CRIME AND DISORDER BILL [HL]
22. While this
is a large bill which contains controversial provisions, the delegated
powers in it are no more numerous than might be expected. The
department's excellent memorandum (printed in the Appendix to
this report) explains the need for each power and sets out the
Parliamentary control which will apply. In this report, therefore,
the Committee has thought it necessary only to add a commentary
on the Henry VIII powers (all of which are subject to affirmative
procedure) and on those powers which are not subject to Parliamentary
Henry VIII powers
29(4) allows the Secretary of State to amend by order the definition
in subsection (3) of "youth justice services". The case
for the power is made in the memorandum. The power is very limited
and is subject to affirmative procedure, which the Committee considers
32(6) allows the Secretary of State to amend by order subsection
(5) so as to alter the functions of the new Youth Justice Board.
The memorandum explains the need for the power which is narrowly
confined and subject to affirmative procedure.
46(7) allows the Secretary of State to change the maximum period
during which a violent offender may be subject to licence after
release from prison. The memorandum gives the background to this
very limited power (the order cannot increase the maximum above
10 years). Again affirmative procedure is applied. Corresponding
provision is made for Scotland in clause 70.
48(7) allows the Secretary of State to amend by order subsection
(2) to substitute different minimum and maximum periods limiting
drug treatment and testing orders. Corresponding provision is
made for Scotland in clause 72. The provisions apply affirmative
procedure and are explained in the memorandum.
82(5) allows the Secretary of State to amend by order the provisions
of subsection (4) which determined when a prisoner becomes eligible
for release on licence. This is a limited power subject to affirmative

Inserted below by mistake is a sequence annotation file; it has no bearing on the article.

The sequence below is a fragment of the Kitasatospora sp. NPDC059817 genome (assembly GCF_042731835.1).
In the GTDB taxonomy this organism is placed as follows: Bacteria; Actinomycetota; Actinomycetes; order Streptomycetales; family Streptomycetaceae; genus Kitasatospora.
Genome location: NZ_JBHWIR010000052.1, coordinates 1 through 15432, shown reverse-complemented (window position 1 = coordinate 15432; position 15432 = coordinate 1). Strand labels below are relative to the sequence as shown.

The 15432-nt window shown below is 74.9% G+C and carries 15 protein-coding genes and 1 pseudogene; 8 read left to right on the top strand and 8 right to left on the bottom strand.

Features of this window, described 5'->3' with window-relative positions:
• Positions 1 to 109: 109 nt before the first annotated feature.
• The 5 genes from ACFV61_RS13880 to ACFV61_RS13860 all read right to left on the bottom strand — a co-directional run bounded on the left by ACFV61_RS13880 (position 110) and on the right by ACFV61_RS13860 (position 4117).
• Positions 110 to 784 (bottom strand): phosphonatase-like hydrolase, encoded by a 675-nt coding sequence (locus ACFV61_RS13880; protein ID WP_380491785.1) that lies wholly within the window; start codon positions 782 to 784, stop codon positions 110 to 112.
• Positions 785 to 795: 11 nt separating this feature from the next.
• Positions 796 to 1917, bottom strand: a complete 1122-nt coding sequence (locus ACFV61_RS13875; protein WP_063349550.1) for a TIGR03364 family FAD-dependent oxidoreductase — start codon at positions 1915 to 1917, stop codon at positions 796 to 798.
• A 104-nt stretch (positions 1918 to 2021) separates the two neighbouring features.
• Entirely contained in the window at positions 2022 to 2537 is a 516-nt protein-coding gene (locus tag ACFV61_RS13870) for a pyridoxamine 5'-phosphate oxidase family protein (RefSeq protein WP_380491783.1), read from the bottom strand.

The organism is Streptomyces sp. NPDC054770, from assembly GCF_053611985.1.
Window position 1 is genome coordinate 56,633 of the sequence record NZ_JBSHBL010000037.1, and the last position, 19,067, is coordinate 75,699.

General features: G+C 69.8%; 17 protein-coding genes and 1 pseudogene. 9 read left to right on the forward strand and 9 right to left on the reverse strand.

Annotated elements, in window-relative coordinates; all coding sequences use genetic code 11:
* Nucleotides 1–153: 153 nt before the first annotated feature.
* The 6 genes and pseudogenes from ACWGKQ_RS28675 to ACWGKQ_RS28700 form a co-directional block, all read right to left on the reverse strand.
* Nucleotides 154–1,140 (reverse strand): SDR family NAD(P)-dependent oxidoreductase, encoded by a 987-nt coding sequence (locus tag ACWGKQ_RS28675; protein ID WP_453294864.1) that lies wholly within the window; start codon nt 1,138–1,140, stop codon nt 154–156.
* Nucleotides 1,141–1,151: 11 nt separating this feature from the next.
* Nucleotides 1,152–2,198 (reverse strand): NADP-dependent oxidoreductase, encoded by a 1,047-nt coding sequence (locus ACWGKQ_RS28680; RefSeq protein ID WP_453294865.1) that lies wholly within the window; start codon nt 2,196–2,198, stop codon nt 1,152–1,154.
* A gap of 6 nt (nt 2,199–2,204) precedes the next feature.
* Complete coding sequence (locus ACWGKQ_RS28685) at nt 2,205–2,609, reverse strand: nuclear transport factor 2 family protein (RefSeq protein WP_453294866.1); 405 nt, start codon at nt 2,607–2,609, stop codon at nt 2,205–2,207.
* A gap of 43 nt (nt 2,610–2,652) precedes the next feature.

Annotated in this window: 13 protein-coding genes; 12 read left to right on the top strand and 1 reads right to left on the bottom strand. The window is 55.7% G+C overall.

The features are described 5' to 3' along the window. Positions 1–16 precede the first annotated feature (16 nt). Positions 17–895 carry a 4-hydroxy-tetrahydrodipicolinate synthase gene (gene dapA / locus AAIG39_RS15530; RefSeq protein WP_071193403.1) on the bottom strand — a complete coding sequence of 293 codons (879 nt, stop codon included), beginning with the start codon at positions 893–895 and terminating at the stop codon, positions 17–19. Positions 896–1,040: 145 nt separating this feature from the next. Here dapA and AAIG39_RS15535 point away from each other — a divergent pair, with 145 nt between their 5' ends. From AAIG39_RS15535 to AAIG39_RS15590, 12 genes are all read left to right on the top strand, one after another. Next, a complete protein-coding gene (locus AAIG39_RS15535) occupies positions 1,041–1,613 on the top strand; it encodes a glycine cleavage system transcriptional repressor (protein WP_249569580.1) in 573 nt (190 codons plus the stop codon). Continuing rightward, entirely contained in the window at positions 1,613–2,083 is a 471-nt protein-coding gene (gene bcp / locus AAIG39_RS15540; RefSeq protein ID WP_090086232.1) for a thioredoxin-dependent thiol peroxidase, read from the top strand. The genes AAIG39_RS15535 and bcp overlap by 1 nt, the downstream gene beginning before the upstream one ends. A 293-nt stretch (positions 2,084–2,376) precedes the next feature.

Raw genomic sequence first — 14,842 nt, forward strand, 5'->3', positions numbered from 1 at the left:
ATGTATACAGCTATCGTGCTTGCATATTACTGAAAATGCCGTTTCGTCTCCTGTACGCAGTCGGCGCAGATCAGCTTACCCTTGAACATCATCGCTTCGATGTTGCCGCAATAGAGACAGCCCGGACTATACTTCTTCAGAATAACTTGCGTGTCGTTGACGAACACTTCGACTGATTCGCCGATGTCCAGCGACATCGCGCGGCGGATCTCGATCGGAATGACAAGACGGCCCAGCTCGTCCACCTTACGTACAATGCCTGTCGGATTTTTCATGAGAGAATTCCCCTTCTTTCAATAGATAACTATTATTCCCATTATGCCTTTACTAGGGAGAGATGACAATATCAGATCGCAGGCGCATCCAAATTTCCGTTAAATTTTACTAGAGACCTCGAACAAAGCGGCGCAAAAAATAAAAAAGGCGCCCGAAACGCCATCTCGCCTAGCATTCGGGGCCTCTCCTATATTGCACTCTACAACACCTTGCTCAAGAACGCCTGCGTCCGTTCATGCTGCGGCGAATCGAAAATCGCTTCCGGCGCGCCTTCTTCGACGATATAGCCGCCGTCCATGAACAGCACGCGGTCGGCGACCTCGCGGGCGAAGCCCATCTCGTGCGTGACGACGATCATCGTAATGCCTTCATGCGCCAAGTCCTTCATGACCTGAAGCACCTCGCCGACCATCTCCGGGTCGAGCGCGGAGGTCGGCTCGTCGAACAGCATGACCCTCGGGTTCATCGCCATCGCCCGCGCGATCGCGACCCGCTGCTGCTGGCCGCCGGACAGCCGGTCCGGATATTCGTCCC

procedure the need for which is explained in the memorandum.
Powers not subject to
60 creates a new custodial sentence for children and young persons
which will apply where the offence was committed on or after the
date appointed by the Secretary of State. The memorandum likens
this power to the power to make a commencement order.
83 inserts a new section in the Criminal Justice Act 1991. Subsection
(4) of that section provides that the person responsible for monitoring
the curfew condition included in a licence under section 34A of
that Act shall be of a description specified in an order made
by the Secretary of State. The memorandum justifies the absence
of Parliamentary control by citing the similar power in section
12 of the 1991 Act. While the precedent predates the establishment
of this Committee, it would be strange to have different procedures
in one Act for virtually identical powers and the discretion given
to the Secretary of State to decide what employment fits a person
to monitor a curfew condition is limited and similar to a power
to make administrative arrangements which would not be subject
to Parliamentary control.
91 allows the Secretary of State to make by order arrangements
about the problems associated with the repeal by clause 60 of
sections 1 and 4 of the Criminal Justice and Public Order Act
1994. The memorandum argues persuasively that Parliamentary control
would not be appropriate for a purely transitory power like this.
96(2) is a common commencement power.
32. The Committee
draws the attention of the House to the inclusion in the bill
of the Henry VIII powers. There is nothing else in the bill to
which the House's attention need be drawn.